Boortree was one of the many campsites this year that opted not to open its shared facilities such as toilets and showers, or accept tents. Yet like many others it did continue to charge the full tariffs of €24 for our campervan with two adults, with €5 for EHU, although effectively operating as an Aire with fresh water and waste disposal.

The site is quiet, well maintained, family-friendly and accepts pets.

Back down on the expansive beach, things are busy in the August sunshine as families from north and south flock to Rossnowlagh. Three different ice cream vans duel as they relentlessly drive up and down the beach touting for attention. They have a captive audience. If rust never sleeps, neither it seems, do ice cream vans or that tune they play…




However, the beach itself is turned in to a glorified car park. It’s a sight that horrifies me, as some cars speed down along the water’s edge, others leave their engines idling, spewing fumes into the otherwise pristine air on this beautiful blue flag beach. I’m not a fan of parking on beaches, but in Rossnowlagh the alternatives are wholly inadequate. The Friends of Rossnowlagh Beach do their best at keeping the beach clean and litter free, despite the lack of sufficient litter bins.











Also, beware that it is a common occurrence for cars to get stuck in the deceptive sand and require a tow to escape the advancing tide. I have even seen vehicles abandoned to their watery fate.

Inadequate too are other facilities such as toilets, with such large numbers catered for by a few portaloos in the tiny car park, which has a height restriction barrier.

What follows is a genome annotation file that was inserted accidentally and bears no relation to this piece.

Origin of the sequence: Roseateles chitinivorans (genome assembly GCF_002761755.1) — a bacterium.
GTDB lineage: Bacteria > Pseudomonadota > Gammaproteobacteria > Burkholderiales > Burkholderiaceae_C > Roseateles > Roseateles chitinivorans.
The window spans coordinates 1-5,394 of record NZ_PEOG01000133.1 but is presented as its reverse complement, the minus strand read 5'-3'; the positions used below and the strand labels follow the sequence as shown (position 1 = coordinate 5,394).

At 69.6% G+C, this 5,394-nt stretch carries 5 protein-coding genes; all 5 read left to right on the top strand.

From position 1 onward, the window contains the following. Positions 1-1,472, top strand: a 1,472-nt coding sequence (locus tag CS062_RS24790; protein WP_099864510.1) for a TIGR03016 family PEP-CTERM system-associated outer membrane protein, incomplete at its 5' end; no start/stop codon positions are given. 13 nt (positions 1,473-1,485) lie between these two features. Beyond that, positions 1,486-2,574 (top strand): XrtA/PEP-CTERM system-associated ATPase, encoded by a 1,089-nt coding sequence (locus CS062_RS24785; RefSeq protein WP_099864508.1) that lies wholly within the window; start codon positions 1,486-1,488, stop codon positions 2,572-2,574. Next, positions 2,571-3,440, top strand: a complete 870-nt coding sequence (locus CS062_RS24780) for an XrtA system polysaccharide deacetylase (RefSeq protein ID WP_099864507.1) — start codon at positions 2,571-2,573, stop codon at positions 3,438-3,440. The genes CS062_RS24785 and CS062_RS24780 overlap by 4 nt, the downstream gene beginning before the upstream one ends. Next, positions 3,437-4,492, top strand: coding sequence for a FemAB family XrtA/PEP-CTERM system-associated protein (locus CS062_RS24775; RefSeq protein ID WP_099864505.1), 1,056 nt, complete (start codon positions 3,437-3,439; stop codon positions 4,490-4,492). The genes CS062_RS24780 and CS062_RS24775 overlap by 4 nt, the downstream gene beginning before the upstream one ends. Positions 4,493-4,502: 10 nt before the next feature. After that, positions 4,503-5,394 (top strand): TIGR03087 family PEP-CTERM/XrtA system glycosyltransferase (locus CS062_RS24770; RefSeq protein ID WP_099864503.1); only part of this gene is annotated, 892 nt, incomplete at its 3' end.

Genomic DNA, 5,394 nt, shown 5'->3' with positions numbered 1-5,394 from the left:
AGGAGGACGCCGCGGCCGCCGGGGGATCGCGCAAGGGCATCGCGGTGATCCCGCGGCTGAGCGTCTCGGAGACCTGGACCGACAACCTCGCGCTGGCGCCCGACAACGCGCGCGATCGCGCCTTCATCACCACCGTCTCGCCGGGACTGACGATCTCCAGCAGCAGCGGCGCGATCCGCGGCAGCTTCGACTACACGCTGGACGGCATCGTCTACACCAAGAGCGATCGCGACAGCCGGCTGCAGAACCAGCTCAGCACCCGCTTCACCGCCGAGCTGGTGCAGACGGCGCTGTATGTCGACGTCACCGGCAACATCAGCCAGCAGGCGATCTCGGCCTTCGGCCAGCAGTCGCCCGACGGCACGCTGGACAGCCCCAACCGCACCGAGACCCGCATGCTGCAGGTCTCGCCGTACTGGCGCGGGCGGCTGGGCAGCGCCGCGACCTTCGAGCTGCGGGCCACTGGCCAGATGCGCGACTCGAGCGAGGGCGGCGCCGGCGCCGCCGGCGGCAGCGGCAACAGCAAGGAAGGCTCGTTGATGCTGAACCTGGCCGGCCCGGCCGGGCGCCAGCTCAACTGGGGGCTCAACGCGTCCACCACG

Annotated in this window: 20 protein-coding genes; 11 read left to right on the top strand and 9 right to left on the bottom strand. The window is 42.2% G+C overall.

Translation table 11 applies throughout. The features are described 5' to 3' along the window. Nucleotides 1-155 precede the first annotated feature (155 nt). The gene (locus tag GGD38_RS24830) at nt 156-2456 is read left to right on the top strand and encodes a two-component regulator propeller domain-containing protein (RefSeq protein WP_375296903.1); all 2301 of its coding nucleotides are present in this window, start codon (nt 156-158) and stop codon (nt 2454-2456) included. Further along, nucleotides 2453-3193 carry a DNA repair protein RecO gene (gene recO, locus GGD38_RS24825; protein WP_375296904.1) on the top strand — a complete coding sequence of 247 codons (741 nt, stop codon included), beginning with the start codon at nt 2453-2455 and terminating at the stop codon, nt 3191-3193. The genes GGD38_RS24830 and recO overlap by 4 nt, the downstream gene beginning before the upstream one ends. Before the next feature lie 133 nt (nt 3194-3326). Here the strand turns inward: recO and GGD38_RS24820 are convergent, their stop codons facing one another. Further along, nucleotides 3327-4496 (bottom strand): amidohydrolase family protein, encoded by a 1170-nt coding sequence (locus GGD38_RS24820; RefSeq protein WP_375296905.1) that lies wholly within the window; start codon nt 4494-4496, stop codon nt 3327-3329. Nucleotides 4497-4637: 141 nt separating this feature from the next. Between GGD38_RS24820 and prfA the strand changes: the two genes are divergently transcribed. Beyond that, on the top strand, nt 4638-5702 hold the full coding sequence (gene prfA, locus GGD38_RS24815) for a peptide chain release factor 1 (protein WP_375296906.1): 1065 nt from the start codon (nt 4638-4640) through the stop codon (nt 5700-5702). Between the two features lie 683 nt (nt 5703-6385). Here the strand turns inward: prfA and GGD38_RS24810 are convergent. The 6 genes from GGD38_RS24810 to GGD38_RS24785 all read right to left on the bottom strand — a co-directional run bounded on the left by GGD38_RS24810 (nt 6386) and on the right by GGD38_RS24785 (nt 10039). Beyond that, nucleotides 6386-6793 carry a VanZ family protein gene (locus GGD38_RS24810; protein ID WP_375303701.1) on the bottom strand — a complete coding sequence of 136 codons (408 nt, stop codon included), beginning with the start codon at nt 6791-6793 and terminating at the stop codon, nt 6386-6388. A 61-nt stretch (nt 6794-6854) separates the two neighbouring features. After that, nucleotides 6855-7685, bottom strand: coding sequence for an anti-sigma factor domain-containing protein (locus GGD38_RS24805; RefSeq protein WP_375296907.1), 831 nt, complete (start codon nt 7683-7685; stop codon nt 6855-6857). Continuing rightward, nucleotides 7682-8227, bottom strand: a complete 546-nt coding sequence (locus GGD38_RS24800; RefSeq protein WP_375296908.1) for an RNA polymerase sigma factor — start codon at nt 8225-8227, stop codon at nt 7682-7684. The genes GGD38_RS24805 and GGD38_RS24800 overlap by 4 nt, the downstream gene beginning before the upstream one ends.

This situation is exacerbated this year as the excellent Sandhouse Hotel is restricted for residents only. Its Surfers Bar closed due to Covid restrictions. Many a great session we had there.

For those interested in places to eat nearby, the Smugglers Creek Inn and the Gaslight Inn on the top of the overlooking hill are superb. Both are accessible from the beach and a pleasant walk once the tide is out, while it takes a little longer to cycle or drive around by road. The Brew Box horse box with its coffee offerings always prompts an orderly queue when it rocks up at Rossnowlagh.




The beach is regularly used by dog walkers, joggers and even yoga classes. It is also home to one of the best surf schools in the country Fin McCool Surf School & Shop, which I highly recommend for lessons or surf hire or gear. They are so friendly, helpful and vastly experienced, ideal for children and beginners on a beach that still remains popular with veterans for its glassy sets of surfing swell.





And then there’s the sunsets for which always reflect well on Rossnowlagh’s legendary strand, best captured by local photographers like Paul Mc Gahon or Kate Slevin. These pics here from my own phone camera not really doing it justice.




I’m just going to say it again. At Rossnowlagh and Boortree, life’s a beach!

Our visit to Rossnowlagh in August was part of a Donegal odyssey which also featured visits to Crolly, Killybegs, Falcarragh and Downings.

For more reviews see also:  A popular port o' call in Killybegs   

                                               The best wee campsite in Donegal 

At the time of writing this review, Donegal was in Level 3 lockdown restrictions. Please check the latest health & travel advice and status of these locations before making any travel plans. Stay safe.